Plenty of businesses in 2020 reached new heights in terms of popularity and revenue but augmented reality has made some major leaps and bounds within recent years through the release of popular consumer apps like Pokemon Go and HoloLens. As AR continues to grow in popularity and scale, it continues to disrupt a variety of industries; with everyone from healthcare, gaming, insurance, and education taking notice.
Currently, many industry leaders expect AR technology and its market share will surpass virtual reality (VR) markets within the next 3 to 5 years, according to a Perkins Coie study in 2019. Moreover, several businesses are already either beginning to leverage AR technology to their business or are at the very least; beginning to develop their own. So what industries are adopting AR now? And what are they specifically using it for? Let’s break down a few of those new industry adoptions, what they plan to do with AR technology, and how this could permanently change these business sectors for the better.
According to one study by the online tech blog Hacker Moon, 61% of shoppers prefer buying from stores that use AR technology. Moreover, 46% of store owners are now saying they’re looking to transition from virtual reality to augmented reality. AR allows shoppers to not only try a product before they purchase it, but allows them to see the product itself on a real-life scale and how it functions overall. This is great, as it allows your customers to make informed decisions about the products they’re purchasing, and gives your audience the appearance of transparency and honesty to your customers.
It isn’t just commerce that benefits from augmented reality, but the healthcare industry also has the potential to make major advancements through AR technology. One current estimation of the healthcare and AR industry states it will hit a value of $2.4 billion by 2026. One of the main ways AR is being used by the healthcare industry is through the use of blood draw. One of the AR software relevant by the medical industry uses the technology in order to overlay the circulatory system over a patient’s body. This improves the overall accuracy of the doctor and reduces the risk of patient injury. Moreover, AR can be used during surgery for safer practices and procedures. Some AR technology is able to even view the layout of the organs of the body. This allows for surgeons to make safer incisions, avoid post-surgery complications and bleeding, and make faster, life or death decisions in the act of surgery.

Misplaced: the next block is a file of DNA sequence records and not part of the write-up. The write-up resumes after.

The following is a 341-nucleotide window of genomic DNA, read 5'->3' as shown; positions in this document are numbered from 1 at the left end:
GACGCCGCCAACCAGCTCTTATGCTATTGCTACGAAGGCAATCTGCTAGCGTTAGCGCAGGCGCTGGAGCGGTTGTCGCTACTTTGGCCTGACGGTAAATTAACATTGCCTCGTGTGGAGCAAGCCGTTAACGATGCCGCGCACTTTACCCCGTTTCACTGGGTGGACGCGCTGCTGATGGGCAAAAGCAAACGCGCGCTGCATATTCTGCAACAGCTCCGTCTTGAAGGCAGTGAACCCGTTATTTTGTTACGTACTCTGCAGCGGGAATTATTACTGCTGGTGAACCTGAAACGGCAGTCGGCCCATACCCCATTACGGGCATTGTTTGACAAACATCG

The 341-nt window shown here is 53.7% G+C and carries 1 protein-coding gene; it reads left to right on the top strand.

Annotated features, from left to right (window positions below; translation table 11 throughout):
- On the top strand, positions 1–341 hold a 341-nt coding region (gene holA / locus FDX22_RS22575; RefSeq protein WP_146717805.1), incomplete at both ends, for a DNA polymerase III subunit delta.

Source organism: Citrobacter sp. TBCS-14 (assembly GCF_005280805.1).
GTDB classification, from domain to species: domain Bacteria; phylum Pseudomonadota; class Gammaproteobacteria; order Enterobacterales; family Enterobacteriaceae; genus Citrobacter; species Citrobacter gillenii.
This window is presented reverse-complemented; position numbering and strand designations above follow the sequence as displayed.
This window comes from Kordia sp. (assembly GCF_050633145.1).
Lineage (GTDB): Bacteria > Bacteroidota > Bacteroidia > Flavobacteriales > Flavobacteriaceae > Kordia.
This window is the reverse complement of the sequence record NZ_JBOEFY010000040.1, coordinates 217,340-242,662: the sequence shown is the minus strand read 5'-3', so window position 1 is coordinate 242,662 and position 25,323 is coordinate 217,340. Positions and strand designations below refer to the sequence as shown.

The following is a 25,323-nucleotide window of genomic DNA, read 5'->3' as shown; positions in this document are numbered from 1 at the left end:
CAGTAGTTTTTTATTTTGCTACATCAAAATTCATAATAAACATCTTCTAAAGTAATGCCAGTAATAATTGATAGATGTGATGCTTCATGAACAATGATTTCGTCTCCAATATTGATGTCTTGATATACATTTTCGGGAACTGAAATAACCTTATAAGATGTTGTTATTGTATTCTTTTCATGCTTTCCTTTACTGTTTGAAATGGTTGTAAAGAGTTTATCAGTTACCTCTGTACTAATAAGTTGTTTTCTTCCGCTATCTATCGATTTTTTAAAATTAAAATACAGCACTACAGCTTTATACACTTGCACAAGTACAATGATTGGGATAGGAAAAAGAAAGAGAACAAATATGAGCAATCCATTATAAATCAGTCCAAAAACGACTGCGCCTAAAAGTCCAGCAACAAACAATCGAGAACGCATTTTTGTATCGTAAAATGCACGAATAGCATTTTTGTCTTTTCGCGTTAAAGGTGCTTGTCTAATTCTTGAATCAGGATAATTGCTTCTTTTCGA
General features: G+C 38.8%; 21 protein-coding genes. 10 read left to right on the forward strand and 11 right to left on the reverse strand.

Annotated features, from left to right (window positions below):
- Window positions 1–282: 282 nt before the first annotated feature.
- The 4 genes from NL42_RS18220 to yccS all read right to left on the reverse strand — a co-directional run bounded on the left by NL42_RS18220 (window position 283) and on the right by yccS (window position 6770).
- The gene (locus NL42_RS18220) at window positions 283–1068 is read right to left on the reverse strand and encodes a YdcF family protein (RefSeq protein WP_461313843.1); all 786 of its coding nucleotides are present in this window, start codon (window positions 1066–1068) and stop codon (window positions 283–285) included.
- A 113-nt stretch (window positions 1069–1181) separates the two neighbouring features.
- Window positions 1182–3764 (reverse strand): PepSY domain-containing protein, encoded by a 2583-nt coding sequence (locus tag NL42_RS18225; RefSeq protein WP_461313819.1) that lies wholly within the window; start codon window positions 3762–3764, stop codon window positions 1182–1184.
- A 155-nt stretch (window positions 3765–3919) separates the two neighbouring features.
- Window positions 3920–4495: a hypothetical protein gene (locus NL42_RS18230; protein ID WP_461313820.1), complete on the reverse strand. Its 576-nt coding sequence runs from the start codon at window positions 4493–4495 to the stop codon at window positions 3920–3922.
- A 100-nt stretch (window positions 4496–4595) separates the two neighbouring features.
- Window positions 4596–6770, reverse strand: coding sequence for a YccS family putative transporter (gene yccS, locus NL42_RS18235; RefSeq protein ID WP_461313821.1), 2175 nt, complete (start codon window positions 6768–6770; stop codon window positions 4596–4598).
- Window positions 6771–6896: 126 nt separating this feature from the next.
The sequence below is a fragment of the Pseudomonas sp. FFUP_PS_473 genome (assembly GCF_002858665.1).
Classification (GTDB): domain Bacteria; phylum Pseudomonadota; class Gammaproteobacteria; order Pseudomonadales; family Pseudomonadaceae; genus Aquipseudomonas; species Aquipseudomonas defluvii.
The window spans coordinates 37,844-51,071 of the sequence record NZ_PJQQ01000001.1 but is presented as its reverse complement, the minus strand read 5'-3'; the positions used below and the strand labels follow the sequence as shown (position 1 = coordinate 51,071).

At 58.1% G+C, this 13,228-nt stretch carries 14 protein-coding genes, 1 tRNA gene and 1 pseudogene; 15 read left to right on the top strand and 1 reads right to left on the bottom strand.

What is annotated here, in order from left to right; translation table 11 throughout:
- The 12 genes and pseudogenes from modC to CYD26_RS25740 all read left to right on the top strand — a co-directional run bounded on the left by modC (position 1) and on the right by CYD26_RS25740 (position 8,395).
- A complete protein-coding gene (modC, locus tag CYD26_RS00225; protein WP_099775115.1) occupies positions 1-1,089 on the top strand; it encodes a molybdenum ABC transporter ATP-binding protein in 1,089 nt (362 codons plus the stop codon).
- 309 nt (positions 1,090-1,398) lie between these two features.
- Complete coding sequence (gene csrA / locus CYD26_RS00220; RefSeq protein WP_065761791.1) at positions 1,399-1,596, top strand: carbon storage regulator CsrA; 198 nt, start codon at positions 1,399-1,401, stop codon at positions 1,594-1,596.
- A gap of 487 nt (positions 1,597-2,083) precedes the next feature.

Undoubtedly, it is a tough time to be a teacher. Between the perils of the COVID-19 pandemic and its large effect on schools, to competing with smart devices for student attention; it’s difficult for educators to keep the reigns on their classrooms. One way teachers are combating these things is through the use of AR technology to teach in the classroom. 95% of teenagers, according to Pew Research Center in 2019; own a smartphone. This allows teachers to use this technology liberally, and to engage students in the lessons at hand. For one, teaching geography can be simplified by AR through the use of AR-compatible objects; which can utilize the technology in order to create realistic and detailed holograms for your students to study and use as a teaching tool. Additionally, AR can be a great way for students with learning disabilities to better and simplify their education. The hands-on technology can assist struggling students with grasping more difficult concepts or lessons.
Remember earlier when we mentioned Pokemon Go? This app was among the first to offer AR technology to the public, and if the numbers are anything to go by; it’s been a huge success for Nintendo. The overall microtransactions associated with Pokemon Go now amass more than $5 billion, with players spending $1.3 billion in 2020 alone. What this shows is when AR technology gets a hold on the public, it can be powerful at generating revenue for your company. Additionally, more game development studios are looking into the hype of AR every day. For one, it is simply easier for these companies to develop AR now due to the AR kits released by both Google and Apple. These tool kits streamline the process of development and simplify the overall development cycle associated with AR.
While it may seem surprising, even the insurance and home buying industry is now also using AR. There are several applications for AR in the insurance industry, but one of the main ones is the use of AR to assess both structural damage and wiring issues. Typically, this is done through smart device cameras which will use AR technology to overlay the wiring and structural layout of your home. From there, they can utilize the software to estimate damages; which in turn can lead to better, more affordable insurance rates and happier customers overall.